Sixty years ago South Africa was no country for budding black entrepreneurs, but Richard Maponya managed to defy the odds and opened a backstreet store that grew into a massive retail empire on the back of which he became a legendary black businessman.
That grocery shop in the township of Soweto, opened in the early 1950s, led to several in the years that followed. From there he ventured into car dealerships, petrol stations, butcheries, supermarkets, bus services and funeral parlors. He later joined a consortium that acquired Coca-Cola’s bottling plant, when the soft drink giant decided to disinvest in apartheid South Africa. He also became a cell phone provider and his name was linked to many deals and ventures.
To be big, Maponya had to risk big, but his achievements were many, not least his own economic freedom, which he had won long before political freedom came in 1994.
Canny and shrewd, he continued to move with the times and pushed his pile of chips into property development and four years ago unveiled his biggest lifetime achievement: the Maponya Mall in Soweto.
“I wanted the people of the township to be able to spend their money in the township and create employment for themselves.”
This year he opened Maponya Motor City not far away from Maponya Mall. And there’s more to follow. The 90-year-old still has a few more ventures up his sleeve.
You have to admire Maponya. If it was a desire to make a go of his life that drove him all these years, he could have chosen an easier option than betting on business in an all-white, male world. Easier still would have been to stick to what he had been trained to do—high school teaching. But Maponya has no regrets and if he could roll back the clock he would do it the same all over again.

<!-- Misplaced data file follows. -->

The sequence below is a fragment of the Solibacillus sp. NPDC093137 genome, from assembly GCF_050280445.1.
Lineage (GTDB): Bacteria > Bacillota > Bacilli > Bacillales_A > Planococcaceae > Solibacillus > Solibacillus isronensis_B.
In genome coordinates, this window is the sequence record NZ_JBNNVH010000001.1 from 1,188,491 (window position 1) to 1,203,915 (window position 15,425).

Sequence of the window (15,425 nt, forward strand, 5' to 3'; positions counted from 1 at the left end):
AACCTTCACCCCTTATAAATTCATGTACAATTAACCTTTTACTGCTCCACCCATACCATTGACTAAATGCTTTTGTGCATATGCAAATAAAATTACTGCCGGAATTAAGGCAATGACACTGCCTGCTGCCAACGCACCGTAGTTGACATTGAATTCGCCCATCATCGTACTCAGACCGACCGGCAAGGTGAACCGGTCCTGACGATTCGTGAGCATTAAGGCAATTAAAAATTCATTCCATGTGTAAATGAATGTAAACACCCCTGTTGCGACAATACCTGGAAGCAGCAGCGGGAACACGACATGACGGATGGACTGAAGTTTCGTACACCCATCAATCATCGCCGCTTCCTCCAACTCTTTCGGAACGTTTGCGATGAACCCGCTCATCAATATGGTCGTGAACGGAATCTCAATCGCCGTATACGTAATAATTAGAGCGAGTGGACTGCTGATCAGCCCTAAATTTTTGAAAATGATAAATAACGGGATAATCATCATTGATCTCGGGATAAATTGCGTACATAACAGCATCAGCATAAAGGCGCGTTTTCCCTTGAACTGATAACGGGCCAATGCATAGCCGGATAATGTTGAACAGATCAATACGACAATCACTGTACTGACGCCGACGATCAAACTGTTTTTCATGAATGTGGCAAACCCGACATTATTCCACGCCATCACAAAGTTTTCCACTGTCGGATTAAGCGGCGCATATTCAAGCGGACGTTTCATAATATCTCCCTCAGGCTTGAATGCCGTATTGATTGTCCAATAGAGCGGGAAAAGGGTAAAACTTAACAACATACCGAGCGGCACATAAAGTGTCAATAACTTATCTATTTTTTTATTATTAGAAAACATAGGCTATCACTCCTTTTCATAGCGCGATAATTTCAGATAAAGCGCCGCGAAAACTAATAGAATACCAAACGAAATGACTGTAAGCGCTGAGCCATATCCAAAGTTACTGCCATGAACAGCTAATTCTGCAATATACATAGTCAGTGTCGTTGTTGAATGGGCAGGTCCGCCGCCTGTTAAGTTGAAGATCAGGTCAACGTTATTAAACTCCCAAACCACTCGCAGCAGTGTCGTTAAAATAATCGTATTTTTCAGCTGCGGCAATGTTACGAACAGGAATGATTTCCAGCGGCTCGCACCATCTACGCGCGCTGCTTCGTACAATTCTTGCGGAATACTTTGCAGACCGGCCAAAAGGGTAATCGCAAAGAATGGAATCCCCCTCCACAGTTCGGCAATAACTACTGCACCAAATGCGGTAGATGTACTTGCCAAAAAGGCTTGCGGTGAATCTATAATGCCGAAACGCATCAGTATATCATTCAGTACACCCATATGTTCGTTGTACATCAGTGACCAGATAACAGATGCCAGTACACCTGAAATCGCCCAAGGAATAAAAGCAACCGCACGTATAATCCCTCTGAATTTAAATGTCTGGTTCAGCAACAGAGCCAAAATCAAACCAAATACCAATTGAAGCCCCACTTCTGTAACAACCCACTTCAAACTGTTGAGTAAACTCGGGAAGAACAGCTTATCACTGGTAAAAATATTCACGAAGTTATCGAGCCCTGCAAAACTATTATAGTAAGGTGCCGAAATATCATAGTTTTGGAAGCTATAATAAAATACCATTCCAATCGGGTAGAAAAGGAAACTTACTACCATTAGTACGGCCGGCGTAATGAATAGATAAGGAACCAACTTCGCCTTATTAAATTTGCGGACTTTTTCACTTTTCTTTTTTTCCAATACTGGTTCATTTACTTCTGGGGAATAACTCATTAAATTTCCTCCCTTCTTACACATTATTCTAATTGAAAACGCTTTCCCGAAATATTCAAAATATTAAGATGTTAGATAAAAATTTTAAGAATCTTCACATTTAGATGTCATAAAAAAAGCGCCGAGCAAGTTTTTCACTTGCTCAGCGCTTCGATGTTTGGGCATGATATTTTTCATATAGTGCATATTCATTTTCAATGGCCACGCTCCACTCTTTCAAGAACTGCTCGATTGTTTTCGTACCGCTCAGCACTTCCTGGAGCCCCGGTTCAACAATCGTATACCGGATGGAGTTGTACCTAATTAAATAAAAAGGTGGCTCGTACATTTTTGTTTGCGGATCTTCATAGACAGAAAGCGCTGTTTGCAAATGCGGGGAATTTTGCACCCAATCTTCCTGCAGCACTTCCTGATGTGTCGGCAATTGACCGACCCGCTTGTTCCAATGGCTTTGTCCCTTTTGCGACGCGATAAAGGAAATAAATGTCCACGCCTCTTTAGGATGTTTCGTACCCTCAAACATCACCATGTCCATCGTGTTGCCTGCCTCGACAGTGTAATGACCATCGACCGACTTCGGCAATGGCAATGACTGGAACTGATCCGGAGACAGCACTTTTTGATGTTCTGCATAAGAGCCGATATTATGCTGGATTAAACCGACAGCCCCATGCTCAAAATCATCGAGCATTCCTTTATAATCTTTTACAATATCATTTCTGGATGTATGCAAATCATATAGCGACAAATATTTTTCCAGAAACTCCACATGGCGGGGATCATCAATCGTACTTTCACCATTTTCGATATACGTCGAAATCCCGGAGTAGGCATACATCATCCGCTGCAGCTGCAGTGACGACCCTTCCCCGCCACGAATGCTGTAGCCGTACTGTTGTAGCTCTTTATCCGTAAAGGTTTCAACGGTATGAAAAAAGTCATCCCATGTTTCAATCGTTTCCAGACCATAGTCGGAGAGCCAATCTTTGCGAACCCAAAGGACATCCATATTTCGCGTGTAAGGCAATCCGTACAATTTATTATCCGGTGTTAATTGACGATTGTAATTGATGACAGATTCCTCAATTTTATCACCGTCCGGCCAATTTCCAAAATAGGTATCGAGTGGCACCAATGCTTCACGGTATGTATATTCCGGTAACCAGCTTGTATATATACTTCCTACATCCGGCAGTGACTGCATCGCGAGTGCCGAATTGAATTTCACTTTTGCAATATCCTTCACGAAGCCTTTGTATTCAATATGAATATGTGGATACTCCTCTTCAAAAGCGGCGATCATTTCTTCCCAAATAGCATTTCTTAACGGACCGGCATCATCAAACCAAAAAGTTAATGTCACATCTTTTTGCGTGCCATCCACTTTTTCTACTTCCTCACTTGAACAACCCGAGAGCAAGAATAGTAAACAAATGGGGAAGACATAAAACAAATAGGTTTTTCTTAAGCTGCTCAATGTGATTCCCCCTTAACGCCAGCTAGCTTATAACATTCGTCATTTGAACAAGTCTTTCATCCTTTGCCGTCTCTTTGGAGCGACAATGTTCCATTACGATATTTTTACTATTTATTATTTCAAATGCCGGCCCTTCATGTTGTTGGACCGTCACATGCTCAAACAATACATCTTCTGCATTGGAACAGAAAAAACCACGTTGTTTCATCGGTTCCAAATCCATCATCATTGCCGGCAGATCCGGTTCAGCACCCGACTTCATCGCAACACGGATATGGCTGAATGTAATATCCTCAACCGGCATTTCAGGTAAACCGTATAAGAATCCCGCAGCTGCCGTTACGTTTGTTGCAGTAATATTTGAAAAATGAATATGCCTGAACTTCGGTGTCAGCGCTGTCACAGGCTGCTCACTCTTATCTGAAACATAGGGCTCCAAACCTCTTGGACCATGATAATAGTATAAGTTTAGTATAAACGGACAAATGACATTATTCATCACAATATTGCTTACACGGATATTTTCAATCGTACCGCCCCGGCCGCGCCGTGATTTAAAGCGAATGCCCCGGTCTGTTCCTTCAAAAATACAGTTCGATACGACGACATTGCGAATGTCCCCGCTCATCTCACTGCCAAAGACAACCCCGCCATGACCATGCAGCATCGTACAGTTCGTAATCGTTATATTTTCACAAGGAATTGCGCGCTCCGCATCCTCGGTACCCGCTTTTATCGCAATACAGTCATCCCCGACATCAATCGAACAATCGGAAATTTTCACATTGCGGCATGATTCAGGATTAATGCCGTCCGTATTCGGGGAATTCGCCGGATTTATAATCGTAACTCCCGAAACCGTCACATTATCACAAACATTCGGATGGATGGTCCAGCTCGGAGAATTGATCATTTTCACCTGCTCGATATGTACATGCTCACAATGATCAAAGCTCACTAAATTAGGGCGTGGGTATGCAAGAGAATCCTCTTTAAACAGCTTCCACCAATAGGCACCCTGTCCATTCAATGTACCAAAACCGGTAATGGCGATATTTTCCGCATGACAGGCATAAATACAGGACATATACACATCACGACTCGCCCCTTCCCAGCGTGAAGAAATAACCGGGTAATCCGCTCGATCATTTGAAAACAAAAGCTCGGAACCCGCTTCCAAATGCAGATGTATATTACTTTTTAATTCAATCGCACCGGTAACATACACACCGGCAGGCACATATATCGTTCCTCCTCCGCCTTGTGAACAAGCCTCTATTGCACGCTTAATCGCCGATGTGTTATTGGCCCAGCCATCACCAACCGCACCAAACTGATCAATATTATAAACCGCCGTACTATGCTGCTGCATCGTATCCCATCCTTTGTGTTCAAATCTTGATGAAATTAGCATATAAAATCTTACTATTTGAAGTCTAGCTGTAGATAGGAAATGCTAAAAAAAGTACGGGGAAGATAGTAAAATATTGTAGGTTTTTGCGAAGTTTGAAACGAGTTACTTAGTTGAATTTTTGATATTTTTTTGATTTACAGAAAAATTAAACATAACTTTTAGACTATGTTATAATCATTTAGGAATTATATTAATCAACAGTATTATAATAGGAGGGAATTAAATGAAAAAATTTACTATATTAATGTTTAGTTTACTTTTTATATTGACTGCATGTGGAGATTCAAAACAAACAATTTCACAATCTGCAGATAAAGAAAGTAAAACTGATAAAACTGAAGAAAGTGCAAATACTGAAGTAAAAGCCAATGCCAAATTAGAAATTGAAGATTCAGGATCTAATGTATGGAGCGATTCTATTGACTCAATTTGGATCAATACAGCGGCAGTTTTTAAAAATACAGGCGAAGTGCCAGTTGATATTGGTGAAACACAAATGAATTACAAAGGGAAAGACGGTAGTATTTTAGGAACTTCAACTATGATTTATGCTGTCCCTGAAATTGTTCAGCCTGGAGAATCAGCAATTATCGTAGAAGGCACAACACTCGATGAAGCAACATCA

“The only thing that would be different this time is that I would be an even bigger entrepreneur,” he says without a hint of humility in his voice. “The playing field is leveled now and things are so much easier today than they were when I started out.”
He was born in 1920 in the small village of Lenyene, in Limpopo, and later moved to Polokwane, where missionaries trained him as a teacher. With his qualification under his belt, he headed to Johannesburg in 1948 in search of his first teaching post. But as fate would have it, the dapper-looking 28-year-old was snapped up by a drapery store in the city center before he had a chance to sit the other side of a school desk.
Maponya hadn’t envisaged a working life in retail.
“But they were offering me five times more than the teaching post would have paid. And I said to myself, ‘these may be the greener pastures I was looking for after all.’”
Little did he know how green those pastures were to be.
Yet those were dreadful times for black South Africans. That year—1948—also marked the dawn of apartheid that would result in a half a century of inhumanity for non-whites. Maponya ought not have been an exception. He was living in the township of Alexandria, renting some space in the home of members of his extended family and subjected to the same harsh reality that every other black person endured.
“We were like foreigners in our own country,” he remembers. “The native was treated in the worst possible way.”
But Maponya had struck lucky though he didn’t realize it at the time. At the drapery store he reported to a man by the name of Mr Bolton—“we did not call the white man by his first name then”—and the pair worked well together.
Bolton was hard-working and enterprising. Maponya was equally so. Bolton was also a good businessman and he coached his employee in the trade.
He taught him about fabrics, quality and design. He mentored him in customer care. He encouraged him to select clothing and designs that would appeal “to my people” as Maponya put it.
Before long, he began to recognize the budding businessman in himself.
The pair worked hand-in-hand for three years, during which time Bolton was scaling the corporate ladder until he was promoted to CEO of the company in 1951. But before he closed his executive door on the drapery floor, he asked to meet with Maponya.
“Son, I am being promoted because of our joint efforts and I don’t know how to thank you,” Bolton told his junior.
Maponya nodded his head and muttered a courteous response, expecting little else to follow, but Bolton continued speaking.
“You have a ceiling over your head because you are black so there is nothing I can do,” he said, stating a glaring fact. “All I can offer you is a job as a foreman.”